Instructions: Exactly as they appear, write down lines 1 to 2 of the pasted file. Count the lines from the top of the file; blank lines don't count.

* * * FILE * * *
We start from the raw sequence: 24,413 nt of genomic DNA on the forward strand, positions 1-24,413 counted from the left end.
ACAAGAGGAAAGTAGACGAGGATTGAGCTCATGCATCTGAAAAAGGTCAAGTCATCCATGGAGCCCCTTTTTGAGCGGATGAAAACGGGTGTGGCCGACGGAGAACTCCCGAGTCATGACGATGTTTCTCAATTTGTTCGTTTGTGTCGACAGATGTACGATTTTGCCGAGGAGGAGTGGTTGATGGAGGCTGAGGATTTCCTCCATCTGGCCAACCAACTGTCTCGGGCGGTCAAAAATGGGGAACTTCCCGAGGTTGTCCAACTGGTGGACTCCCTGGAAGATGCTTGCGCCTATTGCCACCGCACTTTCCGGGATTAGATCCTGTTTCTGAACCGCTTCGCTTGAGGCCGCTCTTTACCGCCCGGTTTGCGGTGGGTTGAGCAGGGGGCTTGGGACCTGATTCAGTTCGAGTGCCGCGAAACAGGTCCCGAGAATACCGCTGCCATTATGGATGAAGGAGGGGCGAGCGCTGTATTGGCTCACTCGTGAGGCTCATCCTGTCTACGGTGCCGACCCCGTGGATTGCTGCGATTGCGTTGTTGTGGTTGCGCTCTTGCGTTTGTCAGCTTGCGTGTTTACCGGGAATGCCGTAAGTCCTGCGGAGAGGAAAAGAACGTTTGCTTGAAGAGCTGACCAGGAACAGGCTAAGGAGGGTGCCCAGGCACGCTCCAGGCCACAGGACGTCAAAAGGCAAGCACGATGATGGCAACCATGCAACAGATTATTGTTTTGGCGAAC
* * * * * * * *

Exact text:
We start from the raw sequence: 24,413 nt of genomic DNA on the forward strand, positions 1-24,413 counted from the left end.
ACAAGAGGAAAGTAGACGAGGATTGAGCTCATGCATCTGAAAAAGGTCAAGTCATCCATGGAGCCCCTTTTTGAGCGGATGAAAACGGGTGTGGCCGACGGAGAACTCCCGAGTCATGACGATGTTTCTCAATTTGTTCGTTTGTGTCGACAGATGTACGATTTTGCCGAGGAGGAGTGGTTGATGGAGGCTGAGGATTTCCTCCATCTGGCCAACCAACTGTCTCGGGCGGTCAAAAATGGGGAACTTCCCGAGGTTGTCCAACTGGTGGACTCCCTGGAAGATGCTTGCGCCTATTGCCACCGCACTTTCCGGGATTAGATCCTGTTTCTGAACCGCTTCGCTTGAGGCCGCTCTTTACCGCCCGGTTTGCGGTGGGTTGAGCAGGGGGCTTGGGACCTGATTCAGTTCGAGTGCCGCGAAACAGGTCCCGAGAATACCGCTGCCATTATGGATGAAGGAGGGGCGAGCGCTGTATTGGCTCACTCGTGAGGCTCATCCTGTCTACGGTGCCGACCCCGTGGATTGCTGCGATTGCGTTGTTGTGGTTGCGCTCTTGCGTTTGTCAGCTTGCGTGTTTACCGGGAATGCCGTAAGTCCTGCGGAGAGGAAAAGAACGTTTGCTTGAAGAGCTGACCAGGAACAGGCTAAGGAGGGTGCCCAGGCACGCTCCAGGCCACAGGACGTCAAAAGGCAAGCACGATGATGGCAACCATGCAACAGATTATTGTTTTGGCGAAC